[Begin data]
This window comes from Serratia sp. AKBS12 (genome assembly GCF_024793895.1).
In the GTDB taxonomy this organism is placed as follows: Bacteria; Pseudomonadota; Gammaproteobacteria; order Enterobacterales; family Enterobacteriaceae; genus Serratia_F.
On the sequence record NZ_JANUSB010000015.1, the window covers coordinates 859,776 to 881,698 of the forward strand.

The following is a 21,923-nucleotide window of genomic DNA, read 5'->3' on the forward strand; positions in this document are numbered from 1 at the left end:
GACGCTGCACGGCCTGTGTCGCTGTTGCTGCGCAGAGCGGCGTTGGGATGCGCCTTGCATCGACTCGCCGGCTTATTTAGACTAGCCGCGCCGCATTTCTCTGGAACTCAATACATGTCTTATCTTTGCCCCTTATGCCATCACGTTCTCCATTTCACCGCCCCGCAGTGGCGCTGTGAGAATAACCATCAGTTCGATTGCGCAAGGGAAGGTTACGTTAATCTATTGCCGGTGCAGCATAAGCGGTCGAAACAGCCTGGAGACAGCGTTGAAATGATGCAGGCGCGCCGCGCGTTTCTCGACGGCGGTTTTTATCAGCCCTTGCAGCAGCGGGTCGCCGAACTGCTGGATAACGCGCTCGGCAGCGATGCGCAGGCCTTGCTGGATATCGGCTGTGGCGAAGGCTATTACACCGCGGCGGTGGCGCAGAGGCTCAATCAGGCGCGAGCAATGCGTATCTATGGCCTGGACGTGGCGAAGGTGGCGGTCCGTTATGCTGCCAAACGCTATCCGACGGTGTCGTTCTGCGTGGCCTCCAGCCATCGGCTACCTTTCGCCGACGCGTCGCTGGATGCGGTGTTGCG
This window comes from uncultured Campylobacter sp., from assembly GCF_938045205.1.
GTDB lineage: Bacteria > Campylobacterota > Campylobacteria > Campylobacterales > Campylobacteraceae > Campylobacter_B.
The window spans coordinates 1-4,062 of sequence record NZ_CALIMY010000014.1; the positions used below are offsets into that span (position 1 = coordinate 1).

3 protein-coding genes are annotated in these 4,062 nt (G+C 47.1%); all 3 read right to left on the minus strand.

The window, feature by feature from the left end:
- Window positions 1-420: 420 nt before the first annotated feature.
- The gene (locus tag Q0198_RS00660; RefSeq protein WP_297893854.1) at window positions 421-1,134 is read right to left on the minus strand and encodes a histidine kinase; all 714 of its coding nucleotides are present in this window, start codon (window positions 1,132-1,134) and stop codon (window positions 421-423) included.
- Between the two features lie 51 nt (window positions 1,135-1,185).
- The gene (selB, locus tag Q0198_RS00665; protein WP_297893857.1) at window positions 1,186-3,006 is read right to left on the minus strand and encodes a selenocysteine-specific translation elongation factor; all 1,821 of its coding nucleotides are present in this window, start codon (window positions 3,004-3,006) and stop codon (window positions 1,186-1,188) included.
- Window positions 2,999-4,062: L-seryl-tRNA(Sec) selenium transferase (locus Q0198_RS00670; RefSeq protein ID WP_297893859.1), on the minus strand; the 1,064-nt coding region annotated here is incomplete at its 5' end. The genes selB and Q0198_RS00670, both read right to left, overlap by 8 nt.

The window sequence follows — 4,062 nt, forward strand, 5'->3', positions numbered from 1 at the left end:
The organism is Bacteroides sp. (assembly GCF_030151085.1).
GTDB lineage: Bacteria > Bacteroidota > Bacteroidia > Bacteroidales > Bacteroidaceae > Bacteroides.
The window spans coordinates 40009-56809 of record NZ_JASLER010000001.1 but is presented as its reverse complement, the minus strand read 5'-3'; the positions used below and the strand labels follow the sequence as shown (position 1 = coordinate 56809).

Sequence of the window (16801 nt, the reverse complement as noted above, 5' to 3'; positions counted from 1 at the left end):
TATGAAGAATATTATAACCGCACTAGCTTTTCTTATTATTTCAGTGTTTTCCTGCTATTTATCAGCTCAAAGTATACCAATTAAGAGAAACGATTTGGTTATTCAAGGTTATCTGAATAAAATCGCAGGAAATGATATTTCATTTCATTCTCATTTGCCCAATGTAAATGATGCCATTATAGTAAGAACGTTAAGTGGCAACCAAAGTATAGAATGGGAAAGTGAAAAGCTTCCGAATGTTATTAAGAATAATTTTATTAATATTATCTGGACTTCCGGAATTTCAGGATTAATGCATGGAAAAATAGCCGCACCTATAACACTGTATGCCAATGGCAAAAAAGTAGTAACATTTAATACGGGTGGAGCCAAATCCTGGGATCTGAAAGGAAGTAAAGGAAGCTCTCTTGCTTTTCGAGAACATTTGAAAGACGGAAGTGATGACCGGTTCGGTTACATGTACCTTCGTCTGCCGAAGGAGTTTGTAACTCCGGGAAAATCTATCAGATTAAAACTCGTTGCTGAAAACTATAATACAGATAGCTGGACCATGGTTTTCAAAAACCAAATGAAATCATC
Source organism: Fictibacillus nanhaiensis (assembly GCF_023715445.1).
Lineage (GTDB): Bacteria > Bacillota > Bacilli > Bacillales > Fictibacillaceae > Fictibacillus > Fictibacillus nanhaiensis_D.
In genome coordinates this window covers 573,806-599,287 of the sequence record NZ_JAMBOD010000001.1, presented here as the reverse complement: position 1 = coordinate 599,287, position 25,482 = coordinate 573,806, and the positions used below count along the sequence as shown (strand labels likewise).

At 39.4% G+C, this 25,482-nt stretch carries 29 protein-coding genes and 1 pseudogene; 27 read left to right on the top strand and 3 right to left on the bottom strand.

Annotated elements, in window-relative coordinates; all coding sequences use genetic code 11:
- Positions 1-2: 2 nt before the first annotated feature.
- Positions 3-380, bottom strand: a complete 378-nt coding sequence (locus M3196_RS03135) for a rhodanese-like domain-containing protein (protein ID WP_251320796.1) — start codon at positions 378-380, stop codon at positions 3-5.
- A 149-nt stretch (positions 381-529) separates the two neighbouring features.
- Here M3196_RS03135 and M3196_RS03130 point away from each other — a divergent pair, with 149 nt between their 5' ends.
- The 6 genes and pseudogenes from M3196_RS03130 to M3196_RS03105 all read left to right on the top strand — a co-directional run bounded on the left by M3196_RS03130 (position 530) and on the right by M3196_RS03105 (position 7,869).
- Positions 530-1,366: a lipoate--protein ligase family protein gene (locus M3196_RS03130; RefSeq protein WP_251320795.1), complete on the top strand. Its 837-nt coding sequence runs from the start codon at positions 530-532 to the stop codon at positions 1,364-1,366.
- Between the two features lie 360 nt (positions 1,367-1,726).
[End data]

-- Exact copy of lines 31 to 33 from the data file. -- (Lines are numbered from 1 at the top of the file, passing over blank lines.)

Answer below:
- The 6 genes and pseudogenes from M3196_RS03130 to M3196_RS03105 all read left to right on the top strand — a co-directional run bounded on the left by M3196_RS03130 (position 530) and on the right by M3196_RS03105 (position 7,869).
- Positions 530-1,366: a lipoate--protein ligase family protein gene (locus M3196_RS03130; RefSeq protein WP_251320795.1), complete on the top strand. Its 837-nt coding sequence runs from the start codon at positions 530-532 to the stop codon at positions 1,364-1,366.
- Between the two features lie 360 nt (positions 1,367-1,726).